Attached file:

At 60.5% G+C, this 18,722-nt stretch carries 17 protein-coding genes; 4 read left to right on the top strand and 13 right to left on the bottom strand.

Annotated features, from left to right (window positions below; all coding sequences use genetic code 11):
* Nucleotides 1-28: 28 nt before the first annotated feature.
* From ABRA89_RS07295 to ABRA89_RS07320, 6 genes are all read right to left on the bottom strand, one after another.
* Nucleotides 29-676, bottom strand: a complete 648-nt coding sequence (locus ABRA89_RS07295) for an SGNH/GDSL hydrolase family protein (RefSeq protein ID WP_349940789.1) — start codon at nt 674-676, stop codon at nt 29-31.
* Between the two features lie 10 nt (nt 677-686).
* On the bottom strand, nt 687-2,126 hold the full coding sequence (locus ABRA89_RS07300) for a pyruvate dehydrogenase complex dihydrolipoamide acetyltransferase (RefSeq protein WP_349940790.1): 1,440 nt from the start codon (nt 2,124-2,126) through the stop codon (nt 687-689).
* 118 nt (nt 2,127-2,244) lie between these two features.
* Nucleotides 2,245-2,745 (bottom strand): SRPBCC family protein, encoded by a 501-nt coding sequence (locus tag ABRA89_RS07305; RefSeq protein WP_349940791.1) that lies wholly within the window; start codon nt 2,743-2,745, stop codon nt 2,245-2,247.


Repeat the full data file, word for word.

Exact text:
At 60.5% G+C, this 18,722-nt stretch carries 17 protein-coding genes; 4 read left to right on the top strand and 13 right to left on the bottom strand.

Annotated features, from left to right (window positions below; all coding sequences use genetic code 11):
* Nucleotides 1-28: 28 nt before the first annotated feature.
* From ABRA89_RS07295 to ABRA89_RS07320, 6 genes are all read right to left on the bottom strand, one after another.
* Nucleotides 29-676, bottom strand: a complete 648-nt coding sequence (locus ABRA89_RS07295) for an SGNH/GDSL hydrolase family protein (RefSeq protein ID WP_349940789.1) — start codon at nt 674-676, stop codon at nt 29-31.
* Between the two features lie 10 nt (nt 677-686).
* On the bottom strand, nt 687-2,126 hold the full coding sequence (locus ABRA89_RS07300) for a pyruvate dehydrogenase complex dihydrolipoamide acetyltransferase (RefSeq protein WP_349940790.1): 1,440 nt from the start codon (nt 2,124-2,126) through the stop codon (nt 687-689).
* 118 nt (nt 2,127-2,244) lie between these two features.
* Nucleotides 2,245-2,745 (bottom strand): SRPBCC family protein, encoded by a 501-nt coding sequence (locus tag ABRA89_RS07305; RefSeq protein WP_349940791.1) that lies wholly within the window; start codon nt 2,743-2,745, stop codon nt 2,245-2,247.